Academic journal article Japanese Journal of Religious Studies

Geopolitical Mission Strategy: The Case of the Unification Church in Japan and Korea

Academic journal article Japanese Journal of Religious Studies

Geopolitical Mission Strategy: The Case of the Unification Church in Japan and Korea

Article excerpt

Japan presents a useful case for studying new religious movements and their development of public relations and growth strategies, not only because there are large numbers of new religious movements in Japan, but also for the presence of controversial movements such as Aum and the Unification Church. The strategies employed in recruitment and fund-raising have become increasingly important for such movements in Japan-as well as for research on these movements-in the wake of the "Aum Affair." This article will focus on the strategy employed by the Unification Church, which is broadly perceived as a social problem.

KEYWORDS: cult controversy-new religion-recruitment-Unification Church-fund-raising

(ProQuest: ... denotes formulae omitted.)

Ever since Aum Shinrikyo members carried out the sarin gas attack in 1995, the "cult controversy" has been considered a major social problem in Japan. The word "cult," used by Margaret Singer when she referred to Aum as a "doomsday cult" in the Kyodo News Service report of 24 March 1995, fed public anxiety. Aum believers, especially those convicted of the crime of mass murder, were considered by the public to be under the "mind control" of the group's founder, Asahara Shoko. Various professionals have diagnosed pathological religious conversion in cults, which has given authorization for individuals with cult problems to be treated with medical care as well as legal remedies (Nishida 1995).

As for Aum, the acts of violence were dealt with by judiciary authorities as self-centered organized crimes, even though its members were following the orders of the founder under the intense pressure of religious dogma. Moreover, psychiatrists and clinical psychotherapists who participated in cult criticism began withdrawing from their attempts to rescue members when they learned that approximately fifteen hundred members still remained affiliated with Aum (later renamed "Aleph") and still believed in the founder's teachings and practices (Koanchosacho 2008). Contrary to the development process of anti-cult movements formulated by Shupe and Bromley (1994), for the Japanese anti-cult movements the Aum incidents were not sufficient to allow for its "professionalization," that is, the movement must still rely on "nonprofessional" volunteers such as pastors and lawyers. Also, most Japanese did not regard cult members as "patients" to be diagnosed and treated psychiatrically, and easily forgot and overlooked the malfunctions of New Age and cult movements.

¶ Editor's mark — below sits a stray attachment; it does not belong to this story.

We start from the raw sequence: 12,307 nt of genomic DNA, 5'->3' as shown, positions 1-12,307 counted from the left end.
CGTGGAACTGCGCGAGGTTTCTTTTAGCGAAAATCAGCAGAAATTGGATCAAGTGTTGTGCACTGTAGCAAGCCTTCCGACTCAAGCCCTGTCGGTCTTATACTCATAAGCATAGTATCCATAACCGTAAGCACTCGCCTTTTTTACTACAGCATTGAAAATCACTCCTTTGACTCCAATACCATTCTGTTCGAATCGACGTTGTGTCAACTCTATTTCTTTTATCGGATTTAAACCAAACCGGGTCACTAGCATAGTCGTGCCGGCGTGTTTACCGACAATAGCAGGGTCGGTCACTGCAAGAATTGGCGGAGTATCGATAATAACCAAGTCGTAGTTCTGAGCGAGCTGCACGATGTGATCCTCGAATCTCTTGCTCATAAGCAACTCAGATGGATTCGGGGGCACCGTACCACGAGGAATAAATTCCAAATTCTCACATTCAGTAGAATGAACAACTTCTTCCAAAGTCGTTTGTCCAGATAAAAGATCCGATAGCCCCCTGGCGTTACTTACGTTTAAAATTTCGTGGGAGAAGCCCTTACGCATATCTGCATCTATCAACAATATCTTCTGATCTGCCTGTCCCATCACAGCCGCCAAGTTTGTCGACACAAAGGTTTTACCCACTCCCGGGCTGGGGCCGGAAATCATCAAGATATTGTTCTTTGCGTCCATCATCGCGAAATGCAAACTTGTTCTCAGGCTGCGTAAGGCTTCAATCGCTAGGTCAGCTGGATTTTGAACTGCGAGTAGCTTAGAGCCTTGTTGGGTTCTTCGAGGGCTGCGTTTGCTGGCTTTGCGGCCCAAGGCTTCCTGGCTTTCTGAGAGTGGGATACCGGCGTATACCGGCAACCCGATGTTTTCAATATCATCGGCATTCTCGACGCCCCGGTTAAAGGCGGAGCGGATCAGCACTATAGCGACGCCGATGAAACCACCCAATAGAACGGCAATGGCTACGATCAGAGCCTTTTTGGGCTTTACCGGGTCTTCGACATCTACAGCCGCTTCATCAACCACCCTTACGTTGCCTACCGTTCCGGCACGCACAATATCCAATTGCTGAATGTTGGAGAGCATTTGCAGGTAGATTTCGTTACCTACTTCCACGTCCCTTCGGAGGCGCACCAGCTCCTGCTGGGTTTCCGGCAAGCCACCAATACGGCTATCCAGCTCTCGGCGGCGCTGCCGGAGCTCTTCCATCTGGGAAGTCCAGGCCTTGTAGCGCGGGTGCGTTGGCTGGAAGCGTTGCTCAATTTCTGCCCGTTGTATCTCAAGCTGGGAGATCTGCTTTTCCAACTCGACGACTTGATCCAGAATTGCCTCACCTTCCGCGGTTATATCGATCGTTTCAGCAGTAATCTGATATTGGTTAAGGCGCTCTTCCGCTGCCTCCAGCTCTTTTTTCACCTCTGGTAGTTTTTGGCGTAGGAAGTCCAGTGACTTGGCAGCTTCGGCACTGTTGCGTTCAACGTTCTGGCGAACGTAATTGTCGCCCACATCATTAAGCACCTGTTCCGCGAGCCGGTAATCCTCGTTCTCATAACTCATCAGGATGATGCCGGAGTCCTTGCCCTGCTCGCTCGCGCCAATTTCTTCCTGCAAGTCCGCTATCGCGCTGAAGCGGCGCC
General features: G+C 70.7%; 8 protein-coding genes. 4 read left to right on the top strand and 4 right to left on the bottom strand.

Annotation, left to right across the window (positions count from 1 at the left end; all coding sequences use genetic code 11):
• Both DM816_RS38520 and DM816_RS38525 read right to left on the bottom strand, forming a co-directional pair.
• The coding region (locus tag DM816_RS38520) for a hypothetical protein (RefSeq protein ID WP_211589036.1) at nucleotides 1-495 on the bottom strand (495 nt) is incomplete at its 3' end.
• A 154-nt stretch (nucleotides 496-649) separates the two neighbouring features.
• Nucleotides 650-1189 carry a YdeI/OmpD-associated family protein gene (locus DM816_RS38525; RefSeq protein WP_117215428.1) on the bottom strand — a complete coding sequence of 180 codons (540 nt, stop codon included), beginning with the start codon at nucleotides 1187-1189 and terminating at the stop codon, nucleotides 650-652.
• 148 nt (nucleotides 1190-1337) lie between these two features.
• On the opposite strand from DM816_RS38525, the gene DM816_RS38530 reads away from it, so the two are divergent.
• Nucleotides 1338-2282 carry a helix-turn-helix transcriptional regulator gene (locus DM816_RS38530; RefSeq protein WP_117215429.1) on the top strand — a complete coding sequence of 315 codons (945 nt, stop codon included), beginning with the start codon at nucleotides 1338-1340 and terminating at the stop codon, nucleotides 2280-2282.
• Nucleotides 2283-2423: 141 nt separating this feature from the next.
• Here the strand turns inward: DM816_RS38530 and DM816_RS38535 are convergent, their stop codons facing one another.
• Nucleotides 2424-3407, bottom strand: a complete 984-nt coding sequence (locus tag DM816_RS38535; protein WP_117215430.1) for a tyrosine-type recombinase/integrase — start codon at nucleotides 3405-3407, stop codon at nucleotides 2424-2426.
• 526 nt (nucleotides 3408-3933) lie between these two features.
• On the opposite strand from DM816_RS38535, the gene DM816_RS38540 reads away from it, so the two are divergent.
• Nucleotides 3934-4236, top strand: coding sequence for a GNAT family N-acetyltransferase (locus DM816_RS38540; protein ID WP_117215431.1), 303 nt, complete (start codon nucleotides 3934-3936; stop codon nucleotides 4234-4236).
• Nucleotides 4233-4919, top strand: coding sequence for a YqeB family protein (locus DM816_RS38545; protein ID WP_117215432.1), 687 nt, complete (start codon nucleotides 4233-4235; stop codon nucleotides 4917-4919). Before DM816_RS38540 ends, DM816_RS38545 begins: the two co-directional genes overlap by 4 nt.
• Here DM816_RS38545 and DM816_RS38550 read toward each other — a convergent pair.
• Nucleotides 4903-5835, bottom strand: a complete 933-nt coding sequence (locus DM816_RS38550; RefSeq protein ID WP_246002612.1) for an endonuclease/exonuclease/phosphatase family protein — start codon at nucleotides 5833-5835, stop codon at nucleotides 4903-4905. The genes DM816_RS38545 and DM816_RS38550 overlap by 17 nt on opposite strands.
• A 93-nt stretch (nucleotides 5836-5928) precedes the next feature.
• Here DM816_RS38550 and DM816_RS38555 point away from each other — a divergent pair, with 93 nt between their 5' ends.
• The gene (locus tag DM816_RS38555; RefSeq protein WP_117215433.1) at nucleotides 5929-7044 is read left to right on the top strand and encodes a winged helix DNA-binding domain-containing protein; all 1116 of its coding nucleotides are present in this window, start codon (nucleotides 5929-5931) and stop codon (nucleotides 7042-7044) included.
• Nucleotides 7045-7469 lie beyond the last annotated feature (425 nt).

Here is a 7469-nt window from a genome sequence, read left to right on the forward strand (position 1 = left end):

Recently, the "cult problem" has been fading from view as a topic in the news. The anti-cult movements, however, have been continuing their regular activities such as reporting on cult issues, counseling, and working to fix problems. Among those problem cases, the Unification Church (Holy Spirit Association for the Unification of World Christianity; hereafter "uc") in Japan must be noted because this religion has persistently provoked cult controversy, and critics of this religion have succeeded in suggesting a new perspective on the "religious freedom" of the proselytized, that is, the right to not believe in a religion is just as much as part of the "freedom of religion" as the right of a religious group to conduct mission activities.

In Japan, the liability of the uc with regard to former members and private citizens has been the center of many court cases. Its proselytizing has been found to be illegal, and its fund-raising activities (including the sales of spiritual goods) ruled fraudulent. Yet they continue these illegal missionary activities and fund-raising.

Since attention to the cult issue was monopolized by the Aum affair in the 1990s, the uc's missionary and fund-raising work, which has actually been conducted for more than fifty years, did not receive proper attention from the media, police authorities, and academics. The matter of "conversion" has been discussed from the perspective of the sociology of religion, and this organization has been a continuous subject of investigation in connection with this issue. …

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